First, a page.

Sheffield financial advisor who stole more than £600,000 from his own family jailed for over six years
A Sheffield financial advisor who stole more than £600,000 from his own family members to fund a life of luxury has been jailed for over six years.
David Nicholas King, known as Nick, stole hundreds of thousands of pounds of his late grandmother's life savings, and 'frittered away' cash which had been given to him by other members of the family who thought he was going to invest it for them using his financial expertise.
Instead, King spent the money on holidays, designer clothing, expensive cars, days out shooting and even a trip to the Ryder Cup in the USA.
The 38-year-old, of Foolow, Eyam, Derbyshire, but previously of Sheffield, was today sentenced to six years and four months in prison after pleading guilty to three counts of theft and two counts of fraud by false representation.
On the three counts of theft, King was sentenced to four years, two years and two years respectively, to run concurrently.
On the two counts of fraud, he was handed 28 months and six months, with the 28 months to run consecutively with the four year theft sentence, giving a total sentence of six years four months.
Passing sentence, Judge David Dixon said: “The Crown’s case sets out that you have lied not once, not twice, but countless times. You have repeated these lies time and time again.
“The victims have been made a mockery of and the impact on your family has been huge. You were a selfish, self-centred, coward.”
Speaking after the hearing, investigating officer DC Paul Douglas said stealing his family members’ money in this way was the ‘ultimate betrayal’.
He said: “All of them trusted King to invest their money carefully on their behalf as their financial advisor. Instead, he frittered it away on a lavish lifestyle he could not afford.
“King’s offending has torn his family apart and they have all found it extremely difficult to come to terms with the fact they were lied to for years. In all this time, King has shown barely any remorse for his actions.”
"Matters finally came to a head in September 2017 when family members wanted to confront King about various discrepancies in his stories about what was happening with the money.
"His mother called him and after asking what was going on he replied: 'Mum, you're not going to like this but I've spent the money, and never invested the money from the sale of Granny's house.'”
As well as spending the money from his grandmother’s savings, King, who ran his own business called DNK Wealth Management, told his mother he had also started spending the money contained in two bonds.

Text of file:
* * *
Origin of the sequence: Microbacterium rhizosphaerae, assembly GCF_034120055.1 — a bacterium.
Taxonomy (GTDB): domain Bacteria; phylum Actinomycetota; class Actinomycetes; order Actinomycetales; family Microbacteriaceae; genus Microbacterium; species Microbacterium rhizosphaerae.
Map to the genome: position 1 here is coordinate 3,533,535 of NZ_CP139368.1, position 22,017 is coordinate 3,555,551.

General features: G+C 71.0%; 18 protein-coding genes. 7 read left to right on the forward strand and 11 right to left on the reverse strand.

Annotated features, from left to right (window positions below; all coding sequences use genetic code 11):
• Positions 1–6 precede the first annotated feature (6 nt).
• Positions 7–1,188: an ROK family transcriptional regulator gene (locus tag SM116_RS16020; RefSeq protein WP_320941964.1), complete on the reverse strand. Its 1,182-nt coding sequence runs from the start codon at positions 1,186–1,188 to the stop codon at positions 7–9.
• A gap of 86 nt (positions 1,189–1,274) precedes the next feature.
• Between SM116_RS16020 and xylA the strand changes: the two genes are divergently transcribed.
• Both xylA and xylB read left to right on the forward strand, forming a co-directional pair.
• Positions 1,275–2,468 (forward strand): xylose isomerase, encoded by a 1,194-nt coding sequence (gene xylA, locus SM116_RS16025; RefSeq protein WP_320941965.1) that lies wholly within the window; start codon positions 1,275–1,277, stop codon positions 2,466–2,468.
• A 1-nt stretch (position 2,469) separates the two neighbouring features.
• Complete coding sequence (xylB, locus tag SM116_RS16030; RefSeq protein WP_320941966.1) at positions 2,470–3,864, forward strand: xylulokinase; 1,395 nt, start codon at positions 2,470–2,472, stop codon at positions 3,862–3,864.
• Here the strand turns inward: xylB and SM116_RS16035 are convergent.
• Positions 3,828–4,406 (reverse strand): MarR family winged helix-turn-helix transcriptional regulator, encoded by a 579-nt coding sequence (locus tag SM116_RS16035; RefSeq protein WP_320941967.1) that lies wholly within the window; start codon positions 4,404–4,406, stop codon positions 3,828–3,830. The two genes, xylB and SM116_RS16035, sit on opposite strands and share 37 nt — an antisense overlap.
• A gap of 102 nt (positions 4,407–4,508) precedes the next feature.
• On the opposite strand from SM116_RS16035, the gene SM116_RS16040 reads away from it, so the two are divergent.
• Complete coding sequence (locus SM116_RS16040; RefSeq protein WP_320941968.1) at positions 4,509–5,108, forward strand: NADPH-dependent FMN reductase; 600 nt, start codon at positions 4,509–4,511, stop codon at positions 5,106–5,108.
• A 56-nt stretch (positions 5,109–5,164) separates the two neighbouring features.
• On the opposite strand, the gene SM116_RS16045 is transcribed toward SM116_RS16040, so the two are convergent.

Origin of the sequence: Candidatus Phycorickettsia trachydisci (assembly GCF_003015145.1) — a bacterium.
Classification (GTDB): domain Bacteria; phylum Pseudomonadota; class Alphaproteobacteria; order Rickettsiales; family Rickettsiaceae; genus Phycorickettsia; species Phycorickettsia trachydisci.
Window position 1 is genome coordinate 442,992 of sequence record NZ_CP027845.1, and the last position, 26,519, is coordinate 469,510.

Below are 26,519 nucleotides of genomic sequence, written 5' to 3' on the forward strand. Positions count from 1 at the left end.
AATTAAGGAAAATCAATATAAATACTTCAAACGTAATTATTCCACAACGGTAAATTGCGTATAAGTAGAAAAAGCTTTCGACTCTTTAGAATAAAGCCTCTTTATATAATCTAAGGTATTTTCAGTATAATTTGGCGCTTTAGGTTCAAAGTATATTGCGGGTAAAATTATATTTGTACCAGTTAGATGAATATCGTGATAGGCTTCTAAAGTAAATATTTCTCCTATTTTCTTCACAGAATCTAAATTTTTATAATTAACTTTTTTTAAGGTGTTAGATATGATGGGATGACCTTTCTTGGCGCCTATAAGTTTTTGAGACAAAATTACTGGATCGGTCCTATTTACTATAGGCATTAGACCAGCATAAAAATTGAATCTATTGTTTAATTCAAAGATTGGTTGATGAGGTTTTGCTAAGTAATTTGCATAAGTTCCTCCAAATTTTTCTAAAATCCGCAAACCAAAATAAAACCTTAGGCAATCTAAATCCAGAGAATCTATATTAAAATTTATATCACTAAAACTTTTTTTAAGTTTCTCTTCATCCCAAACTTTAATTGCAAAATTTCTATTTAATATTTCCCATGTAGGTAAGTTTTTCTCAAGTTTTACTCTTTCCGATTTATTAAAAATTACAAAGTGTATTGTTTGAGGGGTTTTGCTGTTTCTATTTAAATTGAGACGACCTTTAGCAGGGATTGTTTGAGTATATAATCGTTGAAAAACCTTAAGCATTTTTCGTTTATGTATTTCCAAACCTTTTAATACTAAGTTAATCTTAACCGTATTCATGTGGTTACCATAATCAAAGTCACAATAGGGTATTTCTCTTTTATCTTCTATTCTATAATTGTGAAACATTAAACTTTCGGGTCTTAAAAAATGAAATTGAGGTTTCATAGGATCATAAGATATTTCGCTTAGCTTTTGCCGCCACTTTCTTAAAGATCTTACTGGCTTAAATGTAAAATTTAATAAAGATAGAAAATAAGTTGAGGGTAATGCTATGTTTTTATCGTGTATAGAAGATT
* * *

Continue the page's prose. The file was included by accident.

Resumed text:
Further offending occurred when King spent £20,000 of his mother's inheritance from his grandfather, and £10,000 of his ex-Royal Marine brother's savings.
An additional £35,000 was stolen from a close family friend, whom he had tricked into handing over funds under the guise they would be used as 'bridging finance' for one of his clients for a house purchase. In fact, the client never existed.
And on several occasions, King had drawn up bogus paperwork and documentation to make it look like the various 'investments' were performing as planned.
Earlier, impact statements from King’s victims had been read to the court.
The defendant’s mother, Dr Jennifer King, urged the court not to impose a custodial sentence but many other family members were less forgiving.
King’s brother, Thomas, and his cousin Rachel Lanham both gave moving statements detailing their anger and sense of betrayal.
Nick had been his ‘best friend’ growing up and he had been honoured to be chosen as his best man, said Thomas.
“I am just relieved that my granny and grandpa are no longer here to witness what has happened,” added Rachel.
After Judge Dixon passed sentence, he gave King an opportunity to address both the court and his family.
He said: “I would like to apologise unreservedly. I hope as a family we can begin to move on and I will do my best to repair that.”
Directly addressing King’s family, Judge Dixon added: “I hope you can pull together again. I know how hard that will be but I hope you can.”